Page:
Good morning. My name is Greg Thomson. I am the director of research for Charity Intelligence. Charity Intelligence is itself a charity, one that analyzes Canadian charities to help donors be informed and give intelligently. Our website hosts free reports on more than 780 Canadian charities and provides insight into such specific giving areas as the environment, cancer and homelessness. This year some 314,000 Canadian donors used our website for information on Canadian charities, reading over 1.3 million charity reports. We estimate that our research helped inform and influence $95 million in Canadian charitable giving last year alone.
Just as democracy depends upon informed citizens, the fundamental health of philanthropy rests on well-informed donors. Our own research supports this case. In our surveys of donors who have used our website, 77% say that Charity Intelligence reports have improved their confidence in giving to charities, and have inspired these donors to give 32% more money to charities. It’s within this context that Ci presents to the finance committee today.
Since 2011 Ci has analyzed and reported on WE Charity. WE Charity Canada is a big piece, but only one piece, of what we now know is a highly complex international network of WE-related entities. Starting in 2014, Ci rated WE Charity with our highest four-star rating based on transparency, reporting and overhead spending. WE Charity ticked all of the boxes and performed well relative to other Canadian charities.
In September 2019 Ci analyzed WE Charity’s demonstrated impact, the measurable returns from its programs, and found WE Charity’s impact to be “fair”. Fair is below average. This reduced Ci’s rating on WE Charity to three stars.
Our major limitation as analysts is that we are only as effective as the data is reliable. We are analysts, not auditors.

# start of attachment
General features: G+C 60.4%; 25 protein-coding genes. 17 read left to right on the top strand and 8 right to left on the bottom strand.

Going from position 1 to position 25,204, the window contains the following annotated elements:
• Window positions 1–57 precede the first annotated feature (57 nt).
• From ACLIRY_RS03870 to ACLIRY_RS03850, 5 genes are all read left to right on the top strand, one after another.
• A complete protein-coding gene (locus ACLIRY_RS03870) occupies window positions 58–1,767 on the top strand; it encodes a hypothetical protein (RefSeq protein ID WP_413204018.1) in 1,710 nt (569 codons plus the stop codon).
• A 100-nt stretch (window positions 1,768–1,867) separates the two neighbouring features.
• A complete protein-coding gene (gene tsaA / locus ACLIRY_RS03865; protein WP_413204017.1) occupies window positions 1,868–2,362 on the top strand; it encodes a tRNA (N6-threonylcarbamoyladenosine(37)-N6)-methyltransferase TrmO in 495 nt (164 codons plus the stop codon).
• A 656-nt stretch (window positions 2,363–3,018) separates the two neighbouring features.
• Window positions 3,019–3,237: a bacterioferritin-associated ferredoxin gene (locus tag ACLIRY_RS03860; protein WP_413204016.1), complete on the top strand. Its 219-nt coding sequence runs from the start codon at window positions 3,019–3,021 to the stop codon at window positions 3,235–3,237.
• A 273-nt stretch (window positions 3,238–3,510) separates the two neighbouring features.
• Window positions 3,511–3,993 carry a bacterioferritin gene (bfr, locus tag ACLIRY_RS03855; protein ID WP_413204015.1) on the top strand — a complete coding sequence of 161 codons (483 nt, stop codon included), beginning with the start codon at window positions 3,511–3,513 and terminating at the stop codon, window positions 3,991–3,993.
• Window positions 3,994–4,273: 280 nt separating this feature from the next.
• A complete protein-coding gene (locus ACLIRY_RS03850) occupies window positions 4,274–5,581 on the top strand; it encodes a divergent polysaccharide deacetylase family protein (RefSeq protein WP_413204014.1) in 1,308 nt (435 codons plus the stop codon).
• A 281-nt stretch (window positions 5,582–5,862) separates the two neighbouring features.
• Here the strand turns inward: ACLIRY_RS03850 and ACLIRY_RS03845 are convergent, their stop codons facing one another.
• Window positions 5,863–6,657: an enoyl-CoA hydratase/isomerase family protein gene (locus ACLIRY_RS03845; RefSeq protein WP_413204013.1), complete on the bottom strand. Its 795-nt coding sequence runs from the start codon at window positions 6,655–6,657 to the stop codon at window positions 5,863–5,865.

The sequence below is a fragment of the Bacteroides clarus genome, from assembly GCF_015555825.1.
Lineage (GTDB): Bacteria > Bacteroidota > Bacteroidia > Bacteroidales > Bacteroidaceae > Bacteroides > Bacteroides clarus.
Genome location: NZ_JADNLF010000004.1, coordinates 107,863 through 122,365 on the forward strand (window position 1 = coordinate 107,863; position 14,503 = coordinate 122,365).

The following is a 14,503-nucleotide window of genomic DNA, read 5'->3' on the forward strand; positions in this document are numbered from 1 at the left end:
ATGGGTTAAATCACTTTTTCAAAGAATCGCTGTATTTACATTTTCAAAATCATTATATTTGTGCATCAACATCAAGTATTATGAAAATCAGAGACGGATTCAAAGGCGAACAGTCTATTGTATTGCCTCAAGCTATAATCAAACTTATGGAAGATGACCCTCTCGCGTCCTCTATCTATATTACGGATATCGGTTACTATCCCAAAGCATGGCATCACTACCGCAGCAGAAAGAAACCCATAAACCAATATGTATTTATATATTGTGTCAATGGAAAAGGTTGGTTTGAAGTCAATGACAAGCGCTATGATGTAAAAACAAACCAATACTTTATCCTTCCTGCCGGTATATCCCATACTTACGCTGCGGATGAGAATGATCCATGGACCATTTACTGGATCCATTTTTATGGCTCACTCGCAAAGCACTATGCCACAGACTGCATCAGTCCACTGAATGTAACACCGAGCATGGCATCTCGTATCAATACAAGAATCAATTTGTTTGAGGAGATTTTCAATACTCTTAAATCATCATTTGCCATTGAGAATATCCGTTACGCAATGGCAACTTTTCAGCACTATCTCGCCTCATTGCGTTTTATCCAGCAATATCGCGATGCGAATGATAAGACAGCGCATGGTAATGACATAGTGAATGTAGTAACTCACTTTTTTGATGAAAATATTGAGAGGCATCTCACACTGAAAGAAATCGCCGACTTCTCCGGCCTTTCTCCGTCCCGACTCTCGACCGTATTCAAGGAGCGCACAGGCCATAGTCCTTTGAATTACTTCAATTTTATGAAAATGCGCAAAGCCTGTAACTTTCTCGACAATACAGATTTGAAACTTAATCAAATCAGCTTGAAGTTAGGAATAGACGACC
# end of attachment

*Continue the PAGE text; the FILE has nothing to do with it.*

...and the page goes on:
Ci’s August 2019 report on WE Charity flagged the following material information: a breach of financial covenants on its $13.7 million in bank debt that its bank has waived for the second year in a row; and the related party transactions with 8% of donations to WE Charity going to ME to WE, the private business controlled by Marc and Craig Kielburger, to purchase goods and services. In August 2019 an outside party shared with us public records about WE Charity’s real estate transactions. These transactions were not disclosed as related party transactions in WE Charity’s audited financial statements. Given this lack of disclosure, we reviewed WE Charity’s auditor, who has a solid reputation for tax and business. However, the auditor’s website advertised only one charity client: WE Charity. In our database, no other charity used this auditor.
This contrasts with WE Charity hiring the most prestigious law firms and its stated commitment to the highest financial transparency. We questioned why WE Charity has not hired leading international auditors to prepare their financial statements, despite being one of Canada’s largest charities with global operations. On learning of the resignation and replacement of WE Charity’s directors in March of this year, we arranged a 30-minute video call with WE Charity’s chief operating officer. Subsequently, we learned through the media that one of the newly appointed directors had resigned. We were not assured by WE Charity’s comments or statement. On July 17, 2020, Ci issued its strongest alert, a donor advisory.
With more news coming to our notice, and after looking at other WE entities, we released our list of 10 questions, primarily as follows. Was the cabinet aware that the CSSG was contracted through WE Charity Foundation, a new and separate foundation with no employees or assets, rather than WE Charity? Why are the Kielburgers not directors of any of the WE charities but take the title “co-founders”, which allows them to avoid fiduciary responsibility and evade disclosure? Why has neither WE Charity Foundation in Canada or ME to WE Foundation in the U.S. disclosed in their regulatory filings the non-arm's-length relationships of their three directors? Why does WE need such a complex organizational structure with multiple single-purpose entities to do its work? This is highly unusual for charities, even amongst Canada’s largest international aid charities.
WE Charity is an outlier. Normal metrics for assessing charities do not adequately reflect its suitability for donors. It is not similar to the vast majority of other Canadian charities. We have flagged these issues because the more donors understand about the entirety of the WE network, the better informed they will be and the better able to give intelligently.
With that, I'll hand the floor to Kate Bahen, managing director.